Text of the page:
Public order cases involving protests have always sparked controversy, with the collision between the state’s responsibility to ensure the smooth running of civil society and the individual citizen’s right to draw attention to what they regard as a pressing moral concern.
There is a welter of debate over public protest action, and over the statutory provisions that may authorise an arrest of someone participating in such action. With this case, I want to focus attention on what exactly triggers a prohibition of public protest under Section 59 of the Anti-social Behaviour, Crime and Policing Act of 2014. This provision allows councils and local authorities to issue a “Public Service Protection Order (“PSPO”) to prohibit public protests if they are satisfied that these are “detrimental” to the quality of life of “those in the locality”. Anyone who fails to comply with the requirements of a PSPO or to violate any prohibition contained in the order is liable to a fine of £1000.
Everyone has the right to associate with others and gather together for a common purpose.
The Human Right Act
The introduction of the Human Rights Act 1998 (HRA) gave domestic effect to Articles 10 (freedom of expression) and 11 (freedom of assembly) of the European Convention on Human Rights (ECHR). This represented a ‘sea change’ in the domestic protection of the right to freedom of expression and peaceful assembly, and now means that there is a positive obligation on the state to ensure that people can engage in lawful peaceful protest:
Genuine effective freedom of peaceful assembly cannot be reduced to a mere duty on the part of the State not to interfere. Article 11 sometimes requires positive measures to be taken even in the sphere of relations between individuals.
Article 11 is closely linked to freedom of expression as it applies to protests when public authorities either stop a demonstration going ahead, take steps in advance to disrupt a demonstration or store personal information on those taking part.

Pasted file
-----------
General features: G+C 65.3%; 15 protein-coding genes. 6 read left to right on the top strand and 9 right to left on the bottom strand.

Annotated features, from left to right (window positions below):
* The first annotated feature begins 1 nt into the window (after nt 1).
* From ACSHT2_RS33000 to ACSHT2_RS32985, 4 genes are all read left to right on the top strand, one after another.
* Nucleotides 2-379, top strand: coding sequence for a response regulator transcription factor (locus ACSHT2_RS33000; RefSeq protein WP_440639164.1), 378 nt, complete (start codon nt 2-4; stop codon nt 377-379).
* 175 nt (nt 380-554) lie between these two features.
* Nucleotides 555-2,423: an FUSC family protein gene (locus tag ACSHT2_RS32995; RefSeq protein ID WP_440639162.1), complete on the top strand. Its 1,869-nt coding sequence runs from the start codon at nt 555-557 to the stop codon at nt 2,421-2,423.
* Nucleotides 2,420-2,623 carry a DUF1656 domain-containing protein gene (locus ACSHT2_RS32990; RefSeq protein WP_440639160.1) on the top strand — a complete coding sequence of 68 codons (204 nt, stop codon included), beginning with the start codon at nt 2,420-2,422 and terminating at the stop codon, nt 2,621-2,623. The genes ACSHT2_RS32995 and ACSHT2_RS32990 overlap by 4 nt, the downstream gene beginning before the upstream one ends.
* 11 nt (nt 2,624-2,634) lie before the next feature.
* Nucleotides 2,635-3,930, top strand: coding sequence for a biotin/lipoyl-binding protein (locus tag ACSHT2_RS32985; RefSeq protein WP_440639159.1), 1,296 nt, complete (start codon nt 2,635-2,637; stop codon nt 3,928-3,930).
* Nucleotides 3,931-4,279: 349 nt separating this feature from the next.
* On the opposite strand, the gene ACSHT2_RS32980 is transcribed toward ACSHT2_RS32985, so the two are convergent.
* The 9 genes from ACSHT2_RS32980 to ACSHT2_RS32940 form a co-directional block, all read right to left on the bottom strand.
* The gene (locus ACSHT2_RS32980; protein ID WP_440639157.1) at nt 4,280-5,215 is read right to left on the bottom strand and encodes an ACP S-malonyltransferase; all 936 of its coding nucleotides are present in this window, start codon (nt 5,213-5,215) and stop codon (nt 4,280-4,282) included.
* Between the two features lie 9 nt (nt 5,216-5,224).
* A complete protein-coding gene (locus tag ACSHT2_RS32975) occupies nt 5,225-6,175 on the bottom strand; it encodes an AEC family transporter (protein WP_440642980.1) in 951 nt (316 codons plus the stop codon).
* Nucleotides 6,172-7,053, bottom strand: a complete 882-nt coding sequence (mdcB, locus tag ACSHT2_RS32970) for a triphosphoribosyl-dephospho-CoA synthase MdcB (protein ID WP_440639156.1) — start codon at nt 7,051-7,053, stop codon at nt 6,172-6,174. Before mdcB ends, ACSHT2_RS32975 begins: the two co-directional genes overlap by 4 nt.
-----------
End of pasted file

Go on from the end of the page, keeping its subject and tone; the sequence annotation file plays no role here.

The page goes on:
Everyone is free to associate with others – including forming and joining trade unions or joining with others to pursue common causes and interests.
The right of association also includes the freedom not to associate with others. Associations aren’t obliged to admit someone if other members decide their membership is not compatible with the group’s aims and interests – as long as this refusal does not come into conflict with equality and discrimination legislation.
Public authorities must respect your human rights
- Some situations where the HRA says it is lawful for a public authority to interfere with your rights
- Human rights belong to everyone
- Sometimes your rights conflict with others or with the interest of the wider community So your rights might need to be restricted to protect other peoples rights and the rights of the community
When can public authorities interfere with your human rights?
- Some rights are limited and can only be restricted in specific situations.
- Can interfere if it is in the interest of the wider community or to protect other people’s rights
- Such as Art 10 — freedom of expression an article 11 — freedom of assembly
- Qualified rights may need to be balanced against other people rights and rights of a wider community to achieve a fair outcome
When can a public authority interfere with a qualified right?
- Must be allowed to under the law
- Must show that it has a specific reason set out on the HRA for interfering with your right
- The act calls this a Legitimate AIM
- Eg’s — protection of other people rights, national security, public safety, prevention of crime, protection of health
Freedom of Assembly
- Everyone has a right to associate
- Does not protect intentionally violent protest
- Turn to Article 11 when public authorities either stop a demonstration
- The state cannot interfere with your right to protest because it disagrees with protestor’s views, because it is likely to be inconvenient and cause a nuisance or because there might be tension and heated exchange between groups